The truth is, clowns are rarely happy people under the greasepaint and the manic grin. An underlying feature of every funnyman is a background of hardship, suffering, and sadness. There is a reason why Robin Williams committed suicide and Lenny Bruce died of a drug overdose. If you listen to the comedy of George Carlin in his last few years, he became a horribly bitter and cynical man.
The reason for all this wearing of clown masks and underlying sadness is really based on a very simple equation. Living a hard life, but dealing with it with the power a sense of humor gives you, yields wisdom. And how do you best deliver wisdom to all the people out there? A sugar-coated candy shell is just the thing. A spoonful of sugar helps the medicine to go down, to plagiarize Mary Poppins. Say your wise words like a wise guy and say it with a smile.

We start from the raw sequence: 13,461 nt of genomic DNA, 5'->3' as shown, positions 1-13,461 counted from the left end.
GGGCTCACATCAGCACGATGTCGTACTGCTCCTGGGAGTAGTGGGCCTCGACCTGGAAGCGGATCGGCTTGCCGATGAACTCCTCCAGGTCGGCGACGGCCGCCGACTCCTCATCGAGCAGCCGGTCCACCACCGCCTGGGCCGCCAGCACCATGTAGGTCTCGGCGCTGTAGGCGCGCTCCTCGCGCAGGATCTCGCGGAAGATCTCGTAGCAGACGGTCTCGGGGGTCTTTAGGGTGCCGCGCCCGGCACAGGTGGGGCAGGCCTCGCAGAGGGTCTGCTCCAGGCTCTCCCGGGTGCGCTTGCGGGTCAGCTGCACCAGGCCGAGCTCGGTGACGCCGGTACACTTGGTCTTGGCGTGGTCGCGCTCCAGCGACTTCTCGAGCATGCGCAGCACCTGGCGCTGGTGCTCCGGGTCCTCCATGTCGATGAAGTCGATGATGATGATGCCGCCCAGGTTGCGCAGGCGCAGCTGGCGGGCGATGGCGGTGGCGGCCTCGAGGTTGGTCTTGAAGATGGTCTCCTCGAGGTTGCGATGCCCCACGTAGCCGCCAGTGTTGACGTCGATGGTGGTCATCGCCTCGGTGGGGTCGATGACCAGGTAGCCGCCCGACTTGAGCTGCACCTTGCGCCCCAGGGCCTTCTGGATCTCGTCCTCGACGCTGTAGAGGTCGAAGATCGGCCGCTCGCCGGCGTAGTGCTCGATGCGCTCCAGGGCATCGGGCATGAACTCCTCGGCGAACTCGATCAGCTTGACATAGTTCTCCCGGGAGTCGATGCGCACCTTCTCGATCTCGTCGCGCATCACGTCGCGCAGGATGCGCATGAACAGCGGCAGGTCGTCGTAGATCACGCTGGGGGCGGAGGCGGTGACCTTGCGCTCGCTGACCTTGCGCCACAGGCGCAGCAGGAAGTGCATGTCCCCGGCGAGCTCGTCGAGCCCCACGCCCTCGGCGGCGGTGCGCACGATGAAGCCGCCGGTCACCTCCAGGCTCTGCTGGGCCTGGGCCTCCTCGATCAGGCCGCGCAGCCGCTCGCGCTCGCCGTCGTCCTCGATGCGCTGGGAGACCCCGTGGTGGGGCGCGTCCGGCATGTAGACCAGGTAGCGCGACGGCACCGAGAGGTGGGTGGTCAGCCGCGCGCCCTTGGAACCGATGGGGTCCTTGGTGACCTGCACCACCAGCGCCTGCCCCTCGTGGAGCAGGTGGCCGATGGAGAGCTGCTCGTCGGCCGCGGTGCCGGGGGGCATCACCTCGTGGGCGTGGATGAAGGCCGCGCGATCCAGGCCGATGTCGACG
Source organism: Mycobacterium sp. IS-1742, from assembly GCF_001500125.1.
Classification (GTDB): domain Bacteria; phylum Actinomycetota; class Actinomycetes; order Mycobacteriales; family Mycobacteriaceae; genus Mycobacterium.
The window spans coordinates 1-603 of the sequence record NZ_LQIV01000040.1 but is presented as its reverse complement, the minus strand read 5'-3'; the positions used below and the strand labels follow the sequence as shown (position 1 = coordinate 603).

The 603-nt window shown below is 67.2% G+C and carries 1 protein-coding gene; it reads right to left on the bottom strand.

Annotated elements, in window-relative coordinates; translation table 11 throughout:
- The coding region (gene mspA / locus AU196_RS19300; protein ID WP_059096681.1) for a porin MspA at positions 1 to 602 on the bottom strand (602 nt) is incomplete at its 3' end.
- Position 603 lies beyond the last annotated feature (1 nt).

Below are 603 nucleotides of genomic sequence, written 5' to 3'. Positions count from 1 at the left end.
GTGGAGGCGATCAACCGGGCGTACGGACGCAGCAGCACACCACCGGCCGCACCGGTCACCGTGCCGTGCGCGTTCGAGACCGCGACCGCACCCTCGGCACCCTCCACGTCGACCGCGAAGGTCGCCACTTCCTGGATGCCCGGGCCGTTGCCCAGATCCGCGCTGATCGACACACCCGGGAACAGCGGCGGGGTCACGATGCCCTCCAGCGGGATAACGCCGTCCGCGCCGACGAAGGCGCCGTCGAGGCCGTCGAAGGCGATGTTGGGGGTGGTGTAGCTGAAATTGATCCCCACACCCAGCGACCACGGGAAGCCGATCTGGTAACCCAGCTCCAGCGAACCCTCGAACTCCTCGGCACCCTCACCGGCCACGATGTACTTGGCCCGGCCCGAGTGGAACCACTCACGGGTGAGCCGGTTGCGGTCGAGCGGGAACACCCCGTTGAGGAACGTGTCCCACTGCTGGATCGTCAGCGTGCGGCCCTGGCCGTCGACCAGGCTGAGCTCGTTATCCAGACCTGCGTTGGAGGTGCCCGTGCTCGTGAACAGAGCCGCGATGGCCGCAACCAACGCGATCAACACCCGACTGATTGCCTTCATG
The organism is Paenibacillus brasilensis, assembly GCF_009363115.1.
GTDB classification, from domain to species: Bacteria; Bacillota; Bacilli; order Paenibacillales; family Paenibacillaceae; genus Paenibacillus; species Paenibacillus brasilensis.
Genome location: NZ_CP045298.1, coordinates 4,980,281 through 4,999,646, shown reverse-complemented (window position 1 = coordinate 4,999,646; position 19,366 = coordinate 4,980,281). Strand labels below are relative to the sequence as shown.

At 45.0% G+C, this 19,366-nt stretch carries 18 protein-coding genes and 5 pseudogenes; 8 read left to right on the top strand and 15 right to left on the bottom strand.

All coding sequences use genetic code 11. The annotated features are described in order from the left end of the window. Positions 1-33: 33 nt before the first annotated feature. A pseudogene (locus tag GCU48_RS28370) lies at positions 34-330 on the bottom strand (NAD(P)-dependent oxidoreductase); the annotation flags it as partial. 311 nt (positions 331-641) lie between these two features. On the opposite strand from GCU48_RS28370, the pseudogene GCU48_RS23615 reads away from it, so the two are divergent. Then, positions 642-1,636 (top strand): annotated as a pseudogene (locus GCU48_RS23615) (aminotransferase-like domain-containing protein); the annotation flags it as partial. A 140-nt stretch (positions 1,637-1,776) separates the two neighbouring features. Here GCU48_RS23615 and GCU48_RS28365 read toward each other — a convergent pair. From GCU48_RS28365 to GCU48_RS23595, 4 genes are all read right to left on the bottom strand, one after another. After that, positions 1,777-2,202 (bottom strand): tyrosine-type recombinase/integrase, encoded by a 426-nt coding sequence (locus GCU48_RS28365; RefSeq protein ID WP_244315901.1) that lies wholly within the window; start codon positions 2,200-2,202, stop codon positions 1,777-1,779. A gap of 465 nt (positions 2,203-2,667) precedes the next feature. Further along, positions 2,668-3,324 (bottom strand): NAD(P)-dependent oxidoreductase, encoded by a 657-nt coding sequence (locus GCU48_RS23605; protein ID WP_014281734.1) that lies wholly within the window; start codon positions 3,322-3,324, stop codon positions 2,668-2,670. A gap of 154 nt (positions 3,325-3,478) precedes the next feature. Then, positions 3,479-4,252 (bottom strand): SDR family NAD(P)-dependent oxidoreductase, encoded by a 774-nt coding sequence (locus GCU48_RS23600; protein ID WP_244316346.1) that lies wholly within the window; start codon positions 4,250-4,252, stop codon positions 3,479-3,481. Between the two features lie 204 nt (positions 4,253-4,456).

So why am I so clown-happy and therefore clown-posty today? Well, I have used clowns in a very metaphorical way in the novel I am now finishing, Sing Sad Songs. Clowns are definitely on my mind. And I have a sneaking suspicion creeping up on me that maybe… just maybe… I am myself a clown.
3 responses to “The Secret Life of Clowns”
i have always feared clowns!
They do have their scary aspect. But there are lots of funny people who fit the definition who also don’t wear makeup. And who looks at Red Skelton and quakes with fear?
This is true)